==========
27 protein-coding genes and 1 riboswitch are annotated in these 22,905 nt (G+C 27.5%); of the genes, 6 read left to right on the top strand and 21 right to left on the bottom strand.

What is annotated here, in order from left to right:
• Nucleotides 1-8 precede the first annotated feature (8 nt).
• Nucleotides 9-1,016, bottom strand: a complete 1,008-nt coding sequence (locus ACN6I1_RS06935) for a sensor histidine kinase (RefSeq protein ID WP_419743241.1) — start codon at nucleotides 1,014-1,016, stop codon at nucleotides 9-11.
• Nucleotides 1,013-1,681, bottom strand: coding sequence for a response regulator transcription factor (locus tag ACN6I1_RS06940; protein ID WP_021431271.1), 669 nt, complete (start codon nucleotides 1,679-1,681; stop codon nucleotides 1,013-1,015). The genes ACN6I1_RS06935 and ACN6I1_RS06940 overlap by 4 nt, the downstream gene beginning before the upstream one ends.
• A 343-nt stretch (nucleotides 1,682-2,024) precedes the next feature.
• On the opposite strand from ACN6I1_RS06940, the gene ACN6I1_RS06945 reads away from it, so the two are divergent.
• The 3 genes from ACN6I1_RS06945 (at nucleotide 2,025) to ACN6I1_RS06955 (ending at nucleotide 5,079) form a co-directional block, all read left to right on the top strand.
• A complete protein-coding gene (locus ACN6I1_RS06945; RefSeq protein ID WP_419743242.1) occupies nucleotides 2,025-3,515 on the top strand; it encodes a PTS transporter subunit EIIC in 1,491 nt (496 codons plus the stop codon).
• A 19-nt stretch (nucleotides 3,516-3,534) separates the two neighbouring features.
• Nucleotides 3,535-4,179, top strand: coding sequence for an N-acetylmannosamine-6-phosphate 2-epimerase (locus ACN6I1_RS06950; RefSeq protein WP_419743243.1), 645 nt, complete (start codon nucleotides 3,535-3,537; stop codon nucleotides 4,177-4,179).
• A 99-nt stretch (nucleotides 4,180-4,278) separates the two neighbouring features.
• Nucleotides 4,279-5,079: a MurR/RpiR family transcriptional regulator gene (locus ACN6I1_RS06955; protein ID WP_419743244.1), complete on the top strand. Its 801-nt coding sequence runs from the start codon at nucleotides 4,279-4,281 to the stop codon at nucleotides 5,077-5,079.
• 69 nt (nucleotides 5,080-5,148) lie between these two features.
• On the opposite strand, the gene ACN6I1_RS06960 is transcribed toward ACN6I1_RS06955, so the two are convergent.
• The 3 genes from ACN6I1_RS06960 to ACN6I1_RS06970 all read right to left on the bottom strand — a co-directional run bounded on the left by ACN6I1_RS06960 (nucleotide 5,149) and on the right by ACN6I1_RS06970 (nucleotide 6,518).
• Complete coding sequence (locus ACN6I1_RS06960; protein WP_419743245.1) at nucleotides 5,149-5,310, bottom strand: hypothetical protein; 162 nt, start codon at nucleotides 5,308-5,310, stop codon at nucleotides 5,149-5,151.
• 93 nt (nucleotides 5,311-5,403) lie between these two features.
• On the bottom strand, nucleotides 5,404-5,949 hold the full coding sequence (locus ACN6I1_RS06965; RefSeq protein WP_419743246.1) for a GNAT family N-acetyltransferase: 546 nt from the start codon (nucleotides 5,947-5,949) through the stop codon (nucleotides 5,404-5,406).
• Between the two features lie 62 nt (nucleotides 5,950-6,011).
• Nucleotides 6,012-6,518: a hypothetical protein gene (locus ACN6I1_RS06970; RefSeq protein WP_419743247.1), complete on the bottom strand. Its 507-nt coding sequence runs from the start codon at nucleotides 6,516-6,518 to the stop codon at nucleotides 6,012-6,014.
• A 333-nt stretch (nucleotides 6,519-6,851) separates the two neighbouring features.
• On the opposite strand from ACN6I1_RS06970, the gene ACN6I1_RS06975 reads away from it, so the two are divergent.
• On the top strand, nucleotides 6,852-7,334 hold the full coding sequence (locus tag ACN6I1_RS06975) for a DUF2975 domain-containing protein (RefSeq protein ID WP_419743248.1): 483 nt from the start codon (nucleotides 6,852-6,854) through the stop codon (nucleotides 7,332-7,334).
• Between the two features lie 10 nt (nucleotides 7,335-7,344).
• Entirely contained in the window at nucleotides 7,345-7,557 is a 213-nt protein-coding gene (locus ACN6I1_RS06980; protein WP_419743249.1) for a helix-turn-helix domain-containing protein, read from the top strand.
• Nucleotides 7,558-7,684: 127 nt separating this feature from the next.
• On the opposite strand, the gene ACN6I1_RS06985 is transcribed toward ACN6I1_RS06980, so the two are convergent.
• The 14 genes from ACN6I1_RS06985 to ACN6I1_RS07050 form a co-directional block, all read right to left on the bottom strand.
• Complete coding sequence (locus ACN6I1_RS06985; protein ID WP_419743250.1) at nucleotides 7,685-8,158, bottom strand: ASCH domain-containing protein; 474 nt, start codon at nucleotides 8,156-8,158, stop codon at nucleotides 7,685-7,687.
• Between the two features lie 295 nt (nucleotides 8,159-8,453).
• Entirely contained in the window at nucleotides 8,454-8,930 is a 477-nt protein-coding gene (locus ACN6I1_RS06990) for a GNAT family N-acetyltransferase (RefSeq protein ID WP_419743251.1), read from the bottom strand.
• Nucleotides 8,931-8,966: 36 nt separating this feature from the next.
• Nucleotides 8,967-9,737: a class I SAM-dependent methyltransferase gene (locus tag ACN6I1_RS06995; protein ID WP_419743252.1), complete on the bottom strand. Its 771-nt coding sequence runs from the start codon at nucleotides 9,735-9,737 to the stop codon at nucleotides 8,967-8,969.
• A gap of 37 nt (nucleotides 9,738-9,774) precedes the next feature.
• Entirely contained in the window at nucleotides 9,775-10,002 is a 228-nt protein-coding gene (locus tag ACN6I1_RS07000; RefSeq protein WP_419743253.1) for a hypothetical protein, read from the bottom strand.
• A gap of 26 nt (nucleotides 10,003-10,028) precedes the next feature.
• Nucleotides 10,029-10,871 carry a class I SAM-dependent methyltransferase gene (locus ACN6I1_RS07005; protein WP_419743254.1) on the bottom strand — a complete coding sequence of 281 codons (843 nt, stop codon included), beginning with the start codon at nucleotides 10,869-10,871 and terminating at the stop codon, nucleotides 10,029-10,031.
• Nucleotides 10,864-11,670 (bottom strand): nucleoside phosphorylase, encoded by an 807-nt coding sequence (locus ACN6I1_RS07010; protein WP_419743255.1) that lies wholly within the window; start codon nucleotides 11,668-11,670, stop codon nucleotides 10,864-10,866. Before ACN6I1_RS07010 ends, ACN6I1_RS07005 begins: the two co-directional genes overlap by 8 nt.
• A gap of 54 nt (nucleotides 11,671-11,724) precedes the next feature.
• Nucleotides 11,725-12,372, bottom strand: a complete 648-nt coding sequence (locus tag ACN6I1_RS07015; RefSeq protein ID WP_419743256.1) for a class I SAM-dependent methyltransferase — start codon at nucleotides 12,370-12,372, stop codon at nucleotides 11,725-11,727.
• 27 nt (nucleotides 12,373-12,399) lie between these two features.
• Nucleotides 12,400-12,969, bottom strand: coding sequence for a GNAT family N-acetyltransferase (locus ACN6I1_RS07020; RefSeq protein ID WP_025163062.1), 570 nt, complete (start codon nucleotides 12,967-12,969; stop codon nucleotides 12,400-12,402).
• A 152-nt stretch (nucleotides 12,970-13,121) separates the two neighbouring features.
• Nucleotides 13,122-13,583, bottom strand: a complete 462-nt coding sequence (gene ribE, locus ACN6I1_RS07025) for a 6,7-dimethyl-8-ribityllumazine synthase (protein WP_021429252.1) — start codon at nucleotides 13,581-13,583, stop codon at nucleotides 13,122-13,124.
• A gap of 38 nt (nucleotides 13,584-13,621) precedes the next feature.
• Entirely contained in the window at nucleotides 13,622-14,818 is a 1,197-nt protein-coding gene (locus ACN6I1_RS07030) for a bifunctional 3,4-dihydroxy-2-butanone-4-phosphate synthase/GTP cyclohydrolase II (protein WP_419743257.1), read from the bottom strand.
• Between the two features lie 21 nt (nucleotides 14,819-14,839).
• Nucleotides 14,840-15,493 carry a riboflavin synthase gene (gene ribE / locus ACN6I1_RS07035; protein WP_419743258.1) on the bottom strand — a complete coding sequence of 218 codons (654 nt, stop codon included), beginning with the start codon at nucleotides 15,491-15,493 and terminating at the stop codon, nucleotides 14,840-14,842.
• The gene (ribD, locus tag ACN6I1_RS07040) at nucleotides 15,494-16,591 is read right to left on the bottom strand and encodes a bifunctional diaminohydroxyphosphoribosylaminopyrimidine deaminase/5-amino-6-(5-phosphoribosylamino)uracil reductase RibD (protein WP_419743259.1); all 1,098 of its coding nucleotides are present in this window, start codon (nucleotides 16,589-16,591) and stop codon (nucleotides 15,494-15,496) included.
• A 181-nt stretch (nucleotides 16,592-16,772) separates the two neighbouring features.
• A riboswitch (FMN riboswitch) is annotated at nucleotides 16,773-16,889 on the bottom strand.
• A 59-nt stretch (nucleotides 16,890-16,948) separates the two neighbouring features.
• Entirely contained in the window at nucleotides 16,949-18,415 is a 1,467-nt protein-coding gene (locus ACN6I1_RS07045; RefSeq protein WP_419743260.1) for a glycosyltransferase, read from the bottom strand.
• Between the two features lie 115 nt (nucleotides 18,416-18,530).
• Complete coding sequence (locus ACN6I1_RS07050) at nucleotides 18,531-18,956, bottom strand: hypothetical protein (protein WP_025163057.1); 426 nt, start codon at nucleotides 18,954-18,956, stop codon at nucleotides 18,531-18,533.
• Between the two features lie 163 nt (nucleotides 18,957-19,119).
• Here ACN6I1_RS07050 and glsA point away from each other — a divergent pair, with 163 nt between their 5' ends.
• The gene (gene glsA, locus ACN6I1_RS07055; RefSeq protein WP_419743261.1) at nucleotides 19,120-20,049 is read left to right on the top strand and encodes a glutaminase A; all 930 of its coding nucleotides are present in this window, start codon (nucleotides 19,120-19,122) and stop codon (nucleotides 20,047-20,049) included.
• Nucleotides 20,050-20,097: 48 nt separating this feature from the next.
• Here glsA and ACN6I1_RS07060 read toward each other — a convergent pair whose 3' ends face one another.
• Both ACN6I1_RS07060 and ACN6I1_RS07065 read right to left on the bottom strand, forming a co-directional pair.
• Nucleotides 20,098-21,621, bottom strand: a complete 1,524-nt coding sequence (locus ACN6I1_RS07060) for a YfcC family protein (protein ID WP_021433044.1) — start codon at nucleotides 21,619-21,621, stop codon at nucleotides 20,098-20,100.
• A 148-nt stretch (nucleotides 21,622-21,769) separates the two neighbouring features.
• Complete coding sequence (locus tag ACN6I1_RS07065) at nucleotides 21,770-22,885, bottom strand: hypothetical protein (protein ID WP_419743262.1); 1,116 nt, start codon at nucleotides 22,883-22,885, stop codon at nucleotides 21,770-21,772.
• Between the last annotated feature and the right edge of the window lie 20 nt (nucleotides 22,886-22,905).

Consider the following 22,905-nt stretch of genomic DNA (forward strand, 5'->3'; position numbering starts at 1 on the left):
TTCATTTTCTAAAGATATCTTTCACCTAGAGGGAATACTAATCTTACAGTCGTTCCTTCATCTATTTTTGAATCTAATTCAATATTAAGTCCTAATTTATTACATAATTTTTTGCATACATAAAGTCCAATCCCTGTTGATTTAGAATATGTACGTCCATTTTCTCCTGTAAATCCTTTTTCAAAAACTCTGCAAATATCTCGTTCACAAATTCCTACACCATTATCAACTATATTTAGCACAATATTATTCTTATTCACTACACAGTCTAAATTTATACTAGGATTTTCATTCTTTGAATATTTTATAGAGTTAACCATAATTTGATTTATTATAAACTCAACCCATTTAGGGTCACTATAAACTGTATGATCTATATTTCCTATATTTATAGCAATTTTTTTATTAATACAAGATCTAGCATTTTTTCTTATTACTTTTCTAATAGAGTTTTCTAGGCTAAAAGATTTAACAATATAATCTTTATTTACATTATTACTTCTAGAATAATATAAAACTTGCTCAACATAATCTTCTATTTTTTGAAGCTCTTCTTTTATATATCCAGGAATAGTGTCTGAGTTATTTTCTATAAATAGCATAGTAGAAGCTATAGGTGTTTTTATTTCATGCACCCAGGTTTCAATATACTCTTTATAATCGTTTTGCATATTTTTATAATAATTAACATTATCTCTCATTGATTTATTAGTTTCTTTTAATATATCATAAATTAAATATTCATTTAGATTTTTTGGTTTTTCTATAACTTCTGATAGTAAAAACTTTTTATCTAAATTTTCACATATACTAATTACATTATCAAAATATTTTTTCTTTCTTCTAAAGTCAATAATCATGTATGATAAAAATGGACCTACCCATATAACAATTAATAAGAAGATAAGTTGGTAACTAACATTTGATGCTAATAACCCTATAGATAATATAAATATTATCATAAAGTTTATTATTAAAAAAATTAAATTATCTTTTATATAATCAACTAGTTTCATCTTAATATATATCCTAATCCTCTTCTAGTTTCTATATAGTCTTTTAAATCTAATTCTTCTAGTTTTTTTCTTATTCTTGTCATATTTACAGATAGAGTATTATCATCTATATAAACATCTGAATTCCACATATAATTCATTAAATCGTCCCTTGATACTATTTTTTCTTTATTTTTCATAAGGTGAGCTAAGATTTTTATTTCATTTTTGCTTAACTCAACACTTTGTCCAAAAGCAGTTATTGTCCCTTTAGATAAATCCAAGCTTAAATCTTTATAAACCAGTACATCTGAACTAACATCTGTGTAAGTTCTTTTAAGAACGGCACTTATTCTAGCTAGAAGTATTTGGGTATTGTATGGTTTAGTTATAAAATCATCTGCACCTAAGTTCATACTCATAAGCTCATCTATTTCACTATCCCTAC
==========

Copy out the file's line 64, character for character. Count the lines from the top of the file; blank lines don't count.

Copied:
• A 148-nt stretch (nucleotides 21,622-21,769) separates the two neighbouring features.